When a thing is recognised as a value it’s because of an immense context of human experience within which people have found this helpful or useful or admirable and when you want to change it, you draw attention to that context. I am suggesting that when you’ve been trying to be consistently subjectivist for a time you find you’re involved in something larger and you haven’t solved the problem of disagreement. There are still a lot of people who disagree and nobody’s able to do much about it. So the other solution: immoralism, in the sense that nothing can be right or wrong at all, does get mooted at this point. And Nietzsche sometimes talked as though that was what he meant. But an awful lot of the time he didn’t:

Fundamentally, my term immoralist involves two negations. First, I negate a type of man that has so far been considered supreme, the good, the benevolent, the beneficent. And then I negate a type of morality that has become prevalent and predominant as morality itself – the morality of decadence, or more concretely, Christian morality ...morality as vampirism.[6]

Here he is plainly attacking a particular kind of morality, not the practice of thinking morally in general. Now I think it is fair to point out that Nietzsche was operating in the mid 19th century in a Germany that had become extremely stagnant after Metternich, which was contentedly, complacently Lutheran and that he was not only the son of a parson but the grandson of two other parsons and was brought up in a household of women. His father having died, his mother and two aunts and a sister were all piously Lutheran. It was not that he was oppressed with violence and a fear of hell but that it was a suffocating atmosphere of sentimentality, which said the Good Lord will see to everything and we don’t really need to think. So this is how he explains what’s wrong with Christianity:

There is master morality and slave morality.... When it is the rulers who determine the concept ‘good’, it is the exalted, proud states of the soul which are considered distinguishing and determine the order of rank...Good and bad mean the same thing as ‘noble’ and ‘despicable’...[by contrast] The slave is suspicious of the virtues of the powerful... [for him] those qualities which make easier the existence of the suffering will be brought into prominence...Slave morality is essentially a matter of utility.[7]

As I’m sure you all know, ‘Beyond Good and Evil’ for Nietzsche did not mean we’ve got rid of morality, it meant you must choose the right morality – the noble one. He had this romantic idea of the heroic past, in which people were tough and brutal and never hesitated to do what they felt like doing. We have lost this nobility of spirit by becoming Christian and decadent. It really is interesting how much he regards the need to resist Christian morality as itself a moral imperative:

There is no help for it; we must mercilessly call to account and bring to trial the feelings of surrender, of self-sacrifice for one’s fellow-men, all the morality of self- alienation...There is too much charm and sugar in those feelings of ‘for others, not myself’.[8]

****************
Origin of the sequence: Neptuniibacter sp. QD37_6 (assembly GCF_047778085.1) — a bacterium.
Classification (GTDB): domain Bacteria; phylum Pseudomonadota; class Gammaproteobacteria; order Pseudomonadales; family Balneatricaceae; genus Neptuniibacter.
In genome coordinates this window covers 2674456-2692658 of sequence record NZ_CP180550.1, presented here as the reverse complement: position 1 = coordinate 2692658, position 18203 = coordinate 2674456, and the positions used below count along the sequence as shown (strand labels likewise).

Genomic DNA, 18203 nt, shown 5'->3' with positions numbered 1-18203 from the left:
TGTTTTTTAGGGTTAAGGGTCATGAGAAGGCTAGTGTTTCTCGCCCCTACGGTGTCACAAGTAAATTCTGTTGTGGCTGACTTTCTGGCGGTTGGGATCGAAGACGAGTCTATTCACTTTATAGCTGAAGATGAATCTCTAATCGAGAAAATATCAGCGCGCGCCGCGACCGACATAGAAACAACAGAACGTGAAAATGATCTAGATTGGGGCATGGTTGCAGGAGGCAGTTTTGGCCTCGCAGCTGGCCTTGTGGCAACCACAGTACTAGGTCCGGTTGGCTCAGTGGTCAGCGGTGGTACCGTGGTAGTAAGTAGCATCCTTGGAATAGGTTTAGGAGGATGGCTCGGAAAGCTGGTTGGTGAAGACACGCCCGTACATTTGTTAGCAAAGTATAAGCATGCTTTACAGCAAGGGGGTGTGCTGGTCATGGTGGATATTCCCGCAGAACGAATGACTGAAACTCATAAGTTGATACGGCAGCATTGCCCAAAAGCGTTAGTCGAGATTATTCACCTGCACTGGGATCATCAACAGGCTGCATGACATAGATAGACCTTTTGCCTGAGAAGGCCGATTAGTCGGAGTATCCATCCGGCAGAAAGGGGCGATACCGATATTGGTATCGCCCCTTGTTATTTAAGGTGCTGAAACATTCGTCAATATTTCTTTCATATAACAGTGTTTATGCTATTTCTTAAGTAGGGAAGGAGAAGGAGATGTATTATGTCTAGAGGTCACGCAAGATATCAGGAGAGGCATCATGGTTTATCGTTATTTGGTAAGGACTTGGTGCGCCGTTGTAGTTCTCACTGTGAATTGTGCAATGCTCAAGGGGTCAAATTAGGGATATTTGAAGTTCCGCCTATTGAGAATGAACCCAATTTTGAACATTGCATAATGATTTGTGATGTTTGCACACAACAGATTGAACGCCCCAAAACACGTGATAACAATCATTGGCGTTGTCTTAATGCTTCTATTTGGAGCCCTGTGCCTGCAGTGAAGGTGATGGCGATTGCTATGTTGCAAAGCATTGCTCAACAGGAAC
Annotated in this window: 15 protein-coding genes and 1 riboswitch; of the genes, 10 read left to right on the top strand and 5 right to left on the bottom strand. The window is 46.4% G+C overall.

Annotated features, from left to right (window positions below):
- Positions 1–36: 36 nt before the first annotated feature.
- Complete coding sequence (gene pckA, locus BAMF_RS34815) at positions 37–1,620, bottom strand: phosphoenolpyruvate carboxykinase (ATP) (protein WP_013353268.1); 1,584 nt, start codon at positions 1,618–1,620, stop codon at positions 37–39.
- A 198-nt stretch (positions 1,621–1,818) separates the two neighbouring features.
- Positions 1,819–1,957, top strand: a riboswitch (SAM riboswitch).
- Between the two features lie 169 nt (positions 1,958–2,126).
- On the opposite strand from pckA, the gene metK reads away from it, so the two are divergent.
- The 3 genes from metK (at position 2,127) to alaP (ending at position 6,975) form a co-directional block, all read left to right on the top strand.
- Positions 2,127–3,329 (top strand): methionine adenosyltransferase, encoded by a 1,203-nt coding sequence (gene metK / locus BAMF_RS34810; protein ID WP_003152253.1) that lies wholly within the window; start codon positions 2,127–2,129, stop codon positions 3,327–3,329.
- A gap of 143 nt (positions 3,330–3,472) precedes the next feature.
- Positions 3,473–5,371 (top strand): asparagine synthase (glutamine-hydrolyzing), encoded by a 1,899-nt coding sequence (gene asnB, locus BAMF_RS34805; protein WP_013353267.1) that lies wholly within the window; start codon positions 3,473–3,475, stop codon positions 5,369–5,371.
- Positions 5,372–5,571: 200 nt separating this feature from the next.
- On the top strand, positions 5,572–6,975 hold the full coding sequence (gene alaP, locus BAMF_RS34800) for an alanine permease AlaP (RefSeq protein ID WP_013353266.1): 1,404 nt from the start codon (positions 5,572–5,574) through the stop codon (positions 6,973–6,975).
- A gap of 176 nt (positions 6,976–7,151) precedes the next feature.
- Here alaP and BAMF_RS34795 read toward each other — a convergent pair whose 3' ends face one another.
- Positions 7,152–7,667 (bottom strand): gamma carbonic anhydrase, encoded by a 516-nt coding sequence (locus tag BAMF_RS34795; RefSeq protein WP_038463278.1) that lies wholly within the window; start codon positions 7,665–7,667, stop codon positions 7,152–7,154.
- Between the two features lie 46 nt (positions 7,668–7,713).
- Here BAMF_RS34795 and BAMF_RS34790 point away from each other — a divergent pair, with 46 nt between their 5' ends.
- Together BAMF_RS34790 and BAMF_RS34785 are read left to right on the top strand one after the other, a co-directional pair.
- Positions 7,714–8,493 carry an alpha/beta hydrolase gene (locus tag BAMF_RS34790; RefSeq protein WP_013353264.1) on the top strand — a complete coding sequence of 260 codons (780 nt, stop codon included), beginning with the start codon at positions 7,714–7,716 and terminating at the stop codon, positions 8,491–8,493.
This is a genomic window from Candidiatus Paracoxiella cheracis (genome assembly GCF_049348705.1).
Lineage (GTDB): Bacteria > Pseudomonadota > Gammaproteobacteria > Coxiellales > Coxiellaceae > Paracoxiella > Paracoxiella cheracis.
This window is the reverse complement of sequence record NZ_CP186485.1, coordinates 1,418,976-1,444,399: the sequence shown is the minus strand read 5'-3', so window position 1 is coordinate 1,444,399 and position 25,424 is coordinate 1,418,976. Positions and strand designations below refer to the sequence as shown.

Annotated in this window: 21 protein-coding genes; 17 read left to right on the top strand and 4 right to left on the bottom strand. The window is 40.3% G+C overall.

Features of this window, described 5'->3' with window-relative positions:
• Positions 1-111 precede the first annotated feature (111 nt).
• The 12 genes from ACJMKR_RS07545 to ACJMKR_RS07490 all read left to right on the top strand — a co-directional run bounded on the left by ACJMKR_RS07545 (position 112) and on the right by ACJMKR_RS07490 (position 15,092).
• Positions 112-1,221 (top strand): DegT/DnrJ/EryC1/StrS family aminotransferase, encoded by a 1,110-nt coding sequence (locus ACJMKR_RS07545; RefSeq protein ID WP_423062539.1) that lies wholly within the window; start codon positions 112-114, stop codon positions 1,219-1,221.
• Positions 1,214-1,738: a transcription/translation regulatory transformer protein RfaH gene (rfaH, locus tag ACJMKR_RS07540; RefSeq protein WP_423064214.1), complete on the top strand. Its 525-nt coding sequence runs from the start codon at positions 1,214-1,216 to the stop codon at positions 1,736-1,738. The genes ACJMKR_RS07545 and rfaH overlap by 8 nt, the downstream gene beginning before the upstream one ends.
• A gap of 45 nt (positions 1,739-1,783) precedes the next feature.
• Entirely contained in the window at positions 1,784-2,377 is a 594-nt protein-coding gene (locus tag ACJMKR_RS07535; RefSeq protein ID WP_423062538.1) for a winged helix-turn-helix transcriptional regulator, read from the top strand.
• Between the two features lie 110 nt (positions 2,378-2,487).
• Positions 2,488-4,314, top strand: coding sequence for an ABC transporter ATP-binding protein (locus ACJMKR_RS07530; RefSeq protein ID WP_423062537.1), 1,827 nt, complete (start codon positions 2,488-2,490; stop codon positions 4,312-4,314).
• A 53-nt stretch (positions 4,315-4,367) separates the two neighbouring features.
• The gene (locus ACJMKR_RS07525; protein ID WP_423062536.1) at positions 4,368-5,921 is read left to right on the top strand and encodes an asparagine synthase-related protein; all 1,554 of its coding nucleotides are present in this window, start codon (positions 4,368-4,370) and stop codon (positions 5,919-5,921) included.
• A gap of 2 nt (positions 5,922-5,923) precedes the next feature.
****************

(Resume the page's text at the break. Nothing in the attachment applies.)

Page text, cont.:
Now we move on to contemporary expressions of the immoralist project. In 1983 a survey reported in The Observer declared that:

British still believe in sin, hell and the devil

Most Britons still believe in the concept of sin and nearly a third believe in hell and the devil, according to the biggest survey of public opinion ever carried out in the West ... Belief in sin is highest in Northern Ireland (91 per cent) and lowest in Denmark (29 per cent) ... Even 15 per cent of atheists believe in sin and 4 per cent in the devil. Most Europeans admit that they sometimes regret having done something wrong. The Italians and Danes suffer most from such regrets, the French and Belgians least. The rich regret more than the poor ...The rich are less likely to believe in sin than the poor.[9]

I think this is extraordinary and I’d like to quote what I wrote about it in my book Wickedness:

What were these people supposed to be believing? ‘Belief in sin’ is not a factual belief, as beliefs in God, hell or the devil certainly are, whatever else they involve. ‘Sin’ seems not to be defined in a restrictive way as an offence against God, or the minority of atheists couldn’t have signed up for it. Belief in it can scarcely be identified with the sense of regret for having done wrong, since there might surely be people who thought that others sinned, though they did not think they did so themselves. Besides, the rich apparently do one but not the other... But this makes it no easier to see what the belief is actually meant to be, unless it is the simple and obvious one that some actions are wrong. Is the reporter’s idea that up-to-date people– including most Danes and even more atheists– have now withdrawn their objections to all courses of action, including boiling our friends alive just for the hell of it? This is not very plausible... At a popular level, all that is meant is often that sexual activity has been shown not to be sinful. That does not diminish the number of sins, because, where a sexual activity is considered justified, interference with it begins to be blamed. Recognised sins against liberty therefore multiply in exact proportion as recognised sins against chastity grow scarcer.[10]